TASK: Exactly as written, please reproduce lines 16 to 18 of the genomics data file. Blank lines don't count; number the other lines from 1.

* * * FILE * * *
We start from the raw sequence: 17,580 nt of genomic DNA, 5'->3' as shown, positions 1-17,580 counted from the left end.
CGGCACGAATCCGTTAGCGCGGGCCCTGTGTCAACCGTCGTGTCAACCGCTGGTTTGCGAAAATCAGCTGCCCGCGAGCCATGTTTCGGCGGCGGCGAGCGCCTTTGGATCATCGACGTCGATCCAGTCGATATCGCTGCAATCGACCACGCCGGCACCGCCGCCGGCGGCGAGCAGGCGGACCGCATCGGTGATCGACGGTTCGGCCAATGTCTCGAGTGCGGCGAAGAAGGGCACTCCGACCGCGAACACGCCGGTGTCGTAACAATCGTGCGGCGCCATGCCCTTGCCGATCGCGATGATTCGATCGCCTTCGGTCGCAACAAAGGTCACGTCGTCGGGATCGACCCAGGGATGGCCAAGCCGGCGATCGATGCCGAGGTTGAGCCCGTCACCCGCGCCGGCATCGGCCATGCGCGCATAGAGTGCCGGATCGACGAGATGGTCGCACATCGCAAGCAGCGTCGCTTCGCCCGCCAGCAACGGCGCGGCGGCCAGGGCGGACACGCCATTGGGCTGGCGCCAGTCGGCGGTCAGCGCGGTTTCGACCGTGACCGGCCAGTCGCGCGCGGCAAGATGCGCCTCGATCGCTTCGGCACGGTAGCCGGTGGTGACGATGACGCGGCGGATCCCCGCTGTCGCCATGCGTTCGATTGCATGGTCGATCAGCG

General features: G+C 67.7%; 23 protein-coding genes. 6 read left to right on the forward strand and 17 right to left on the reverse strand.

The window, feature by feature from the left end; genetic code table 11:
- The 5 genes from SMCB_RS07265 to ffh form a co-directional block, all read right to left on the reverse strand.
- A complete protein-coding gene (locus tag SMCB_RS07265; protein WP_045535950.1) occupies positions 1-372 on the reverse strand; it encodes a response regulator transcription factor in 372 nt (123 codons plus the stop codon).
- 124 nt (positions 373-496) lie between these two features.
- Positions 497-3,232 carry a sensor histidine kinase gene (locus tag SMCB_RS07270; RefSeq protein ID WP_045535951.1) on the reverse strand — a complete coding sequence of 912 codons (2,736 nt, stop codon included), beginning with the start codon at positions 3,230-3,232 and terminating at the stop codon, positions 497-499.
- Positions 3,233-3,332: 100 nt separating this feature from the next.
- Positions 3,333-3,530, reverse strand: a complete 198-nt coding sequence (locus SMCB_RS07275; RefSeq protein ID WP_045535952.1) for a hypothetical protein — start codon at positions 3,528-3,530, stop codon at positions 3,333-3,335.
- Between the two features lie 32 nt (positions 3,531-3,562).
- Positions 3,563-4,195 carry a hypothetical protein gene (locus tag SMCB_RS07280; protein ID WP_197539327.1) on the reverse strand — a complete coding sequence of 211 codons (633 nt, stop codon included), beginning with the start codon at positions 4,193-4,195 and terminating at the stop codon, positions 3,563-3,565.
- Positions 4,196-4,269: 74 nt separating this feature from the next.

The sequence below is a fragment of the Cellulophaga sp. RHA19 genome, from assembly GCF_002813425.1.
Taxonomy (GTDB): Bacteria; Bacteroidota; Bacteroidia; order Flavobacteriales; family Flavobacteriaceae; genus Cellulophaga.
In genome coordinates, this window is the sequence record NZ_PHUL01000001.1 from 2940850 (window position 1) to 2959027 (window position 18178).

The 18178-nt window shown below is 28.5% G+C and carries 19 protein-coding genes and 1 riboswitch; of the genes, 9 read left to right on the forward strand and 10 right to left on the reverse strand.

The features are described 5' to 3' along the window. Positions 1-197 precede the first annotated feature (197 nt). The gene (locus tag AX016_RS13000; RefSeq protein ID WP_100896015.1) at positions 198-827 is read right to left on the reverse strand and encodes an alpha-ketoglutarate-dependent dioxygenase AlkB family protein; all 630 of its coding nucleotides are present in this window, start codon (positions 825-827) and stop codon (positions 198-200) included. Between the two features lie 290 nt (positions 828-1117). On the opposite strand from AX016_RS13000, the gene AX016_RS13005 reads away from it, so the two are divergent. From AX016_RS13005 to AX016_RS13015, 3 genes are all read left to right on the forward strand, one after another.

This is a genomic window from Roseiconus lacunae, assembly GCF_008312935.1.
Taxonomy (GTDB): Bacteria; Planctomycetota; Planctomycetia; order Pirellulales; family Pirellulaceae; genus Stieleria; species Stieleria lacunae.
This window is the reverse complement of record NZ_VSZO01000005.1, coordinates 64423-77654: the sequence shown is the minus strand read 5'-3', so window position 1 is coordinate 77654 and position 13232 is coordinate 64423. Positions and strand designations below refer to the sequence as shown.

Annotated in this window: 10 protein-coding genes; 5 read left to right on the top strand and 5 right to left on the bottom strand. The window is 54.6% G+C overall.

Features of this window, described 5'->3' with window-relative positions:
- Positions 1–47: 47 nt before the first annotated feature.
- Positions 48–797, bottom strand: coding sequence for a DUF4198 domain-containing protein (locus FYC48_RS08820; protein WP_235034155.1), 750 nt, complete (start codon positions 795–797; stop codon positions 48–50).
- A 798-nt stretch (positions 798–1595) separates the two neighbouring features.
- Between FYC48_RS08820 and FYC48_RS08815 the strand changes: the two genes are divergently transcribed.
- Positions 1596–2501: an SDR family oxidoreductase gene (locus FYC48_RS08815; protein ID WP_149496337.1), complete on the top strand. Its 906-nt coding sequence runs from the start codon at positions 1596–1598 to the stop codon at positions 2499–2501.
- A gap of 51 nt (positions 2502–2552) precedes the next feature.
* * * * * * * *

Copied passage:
In genome coordinates, this window is the sequence record NZ_PHUL01000001.1 from 2940850 (window position 1) to 2959027 (window position 18178).

The 18178-nt window shown below is 28.5% G+C and carries 19 protein-coding genes and 1 riboswitch; of the genes, 9 read left to right on the forward strand and 10 right to left on the reverse strand.

The features are described 5' to 3' along the window. Positions 1-197 precede the first annotated feature (197 nt). The gene (locus tag AX016_RS13000; RefSeq protein ID WP_100896015.1) at positions 198-827 is read right to left on the reverse strand and encodes an alpha-ketoglutarate-dependent dioxygenase AlkB family protein; all 630 of its coding nucleotides are present in this window, start codon (positions 825-827) and stop codon (positions 198-200) included. Between the two features lie 290 nt (positions 828-1117). On the opposite strand from AX016_RS13000, the gene AX016_RS13005 reads away from it, so the two are divergent. From AX016_RS13005 to AX016_RS13015, 3 genes are all read left to right on the forward strand, one after another.